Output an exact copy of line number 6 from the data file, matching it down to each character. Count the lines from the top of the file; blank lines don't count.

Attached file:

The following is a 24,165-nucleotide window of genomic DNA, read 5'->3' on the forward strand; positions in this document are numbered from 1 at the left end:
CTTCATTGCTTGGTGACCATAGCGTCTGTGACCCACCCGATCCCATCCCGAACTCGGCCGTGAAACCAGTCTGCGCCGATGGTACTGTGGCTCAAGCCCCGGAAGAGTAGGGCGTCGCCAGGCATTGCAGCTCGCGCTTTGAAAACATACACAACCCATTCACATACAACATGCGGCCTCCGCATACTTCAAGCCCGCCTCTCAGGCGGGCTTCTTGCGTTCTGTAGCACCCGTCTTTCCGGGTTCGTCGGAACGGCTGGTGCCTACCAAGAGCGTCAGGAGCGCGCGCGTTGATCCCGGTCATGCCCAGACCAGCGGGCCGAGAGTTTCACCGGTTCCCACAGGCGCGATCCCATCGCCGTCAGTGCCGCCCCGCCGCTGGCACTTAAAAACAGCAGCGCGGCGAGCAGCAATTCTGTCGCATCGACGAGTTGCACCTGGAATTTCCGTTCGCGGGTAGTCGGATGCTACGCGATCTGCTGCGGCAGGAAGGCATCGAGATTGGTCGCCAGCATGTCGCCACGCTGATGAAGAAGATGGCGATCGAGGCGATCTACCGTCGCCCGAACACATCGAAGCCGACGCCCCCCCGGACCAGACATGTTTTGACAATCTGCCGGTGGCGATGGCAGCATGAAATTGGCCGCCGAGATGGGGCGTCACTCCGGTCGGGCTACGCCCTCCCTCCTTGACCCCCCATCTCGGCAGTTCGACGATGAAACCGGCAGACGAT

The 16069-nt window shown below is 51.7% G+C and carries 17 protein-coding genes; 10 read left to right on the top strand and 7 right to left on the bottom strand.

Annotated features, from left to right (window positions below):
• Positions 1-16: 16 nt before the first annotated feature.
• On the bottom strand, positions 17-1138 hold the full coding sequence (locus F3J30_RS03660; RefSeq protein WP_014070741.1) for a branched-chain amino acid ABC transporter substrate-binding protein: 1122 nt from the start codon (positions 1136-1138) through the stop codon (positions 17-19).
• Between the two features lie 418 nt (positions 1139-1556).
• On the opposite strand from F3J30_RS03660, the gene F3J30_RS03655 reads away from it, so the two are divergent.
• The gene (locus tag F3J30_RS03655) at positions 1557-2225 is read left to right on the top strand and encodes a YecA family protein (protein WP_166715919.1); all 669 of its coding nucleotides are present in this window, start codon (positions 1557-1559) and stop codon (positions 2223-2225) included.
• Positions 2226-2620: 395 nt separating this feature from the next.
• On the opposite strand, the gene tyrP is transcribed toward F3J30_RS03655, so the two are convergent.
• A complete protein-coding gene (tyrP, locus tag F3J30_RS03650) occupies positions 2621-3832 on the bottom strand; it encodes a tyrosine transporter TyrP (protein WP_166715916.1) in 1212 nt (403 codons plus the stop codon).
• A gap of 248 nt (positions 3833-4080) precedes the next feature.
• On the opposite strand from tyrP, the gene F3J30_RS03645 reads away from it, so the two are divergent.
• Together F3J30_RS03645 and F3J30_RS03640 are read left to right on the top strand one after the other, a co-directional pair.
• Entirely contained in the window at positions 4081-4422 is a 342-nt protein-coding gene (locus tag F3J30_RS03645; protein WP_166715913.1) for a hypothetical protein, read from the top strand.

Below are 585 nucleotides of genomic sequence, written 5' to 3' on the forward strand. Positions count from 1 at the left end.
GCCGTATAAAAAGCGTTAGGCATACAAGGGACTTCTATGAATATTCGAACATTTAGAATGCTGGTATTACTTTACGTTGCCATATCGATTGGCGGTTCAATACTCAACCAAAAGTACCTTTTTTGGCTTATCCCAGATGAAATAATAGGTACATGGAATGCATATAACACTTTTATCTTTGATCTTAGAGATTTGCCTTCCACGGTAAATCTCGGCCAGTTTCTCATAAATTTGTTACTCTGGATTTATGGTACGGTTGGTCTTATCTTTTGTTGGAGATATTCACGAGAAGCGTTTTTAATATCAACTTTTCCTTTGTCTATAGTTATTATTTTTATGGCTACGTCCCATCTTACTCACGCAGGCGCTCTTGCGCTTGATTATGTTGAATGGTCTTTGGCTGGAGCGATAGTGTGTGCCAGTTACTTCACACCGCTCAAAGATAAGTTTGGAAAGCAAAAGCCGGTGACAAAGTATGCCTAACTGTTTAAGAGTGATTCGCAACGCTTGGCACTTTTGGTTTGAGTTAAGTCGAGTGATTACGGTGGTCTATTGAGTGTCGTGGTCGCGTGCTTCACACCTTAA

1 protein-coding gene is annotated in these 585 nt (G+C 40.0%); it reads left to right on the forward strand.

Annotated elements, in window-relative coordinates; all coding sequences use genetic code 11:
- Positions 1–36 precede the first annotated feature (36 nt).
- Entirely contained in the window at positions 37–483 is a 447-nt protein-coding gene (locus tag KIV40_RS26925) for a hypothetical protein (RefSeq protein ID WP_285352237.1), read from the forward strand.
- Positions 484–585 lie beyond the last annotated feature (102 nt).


• On the bottom strand, positions 17-1138 hold the full coding sequence (locus F3J30_RS03660; RefSeq protein WP_014070741.1) for a branched-chain amino acid ABC transporter substrate-binding protein: 1122 nt from the start codon (positions 1136-1138) through the stop codon (positions 17-19).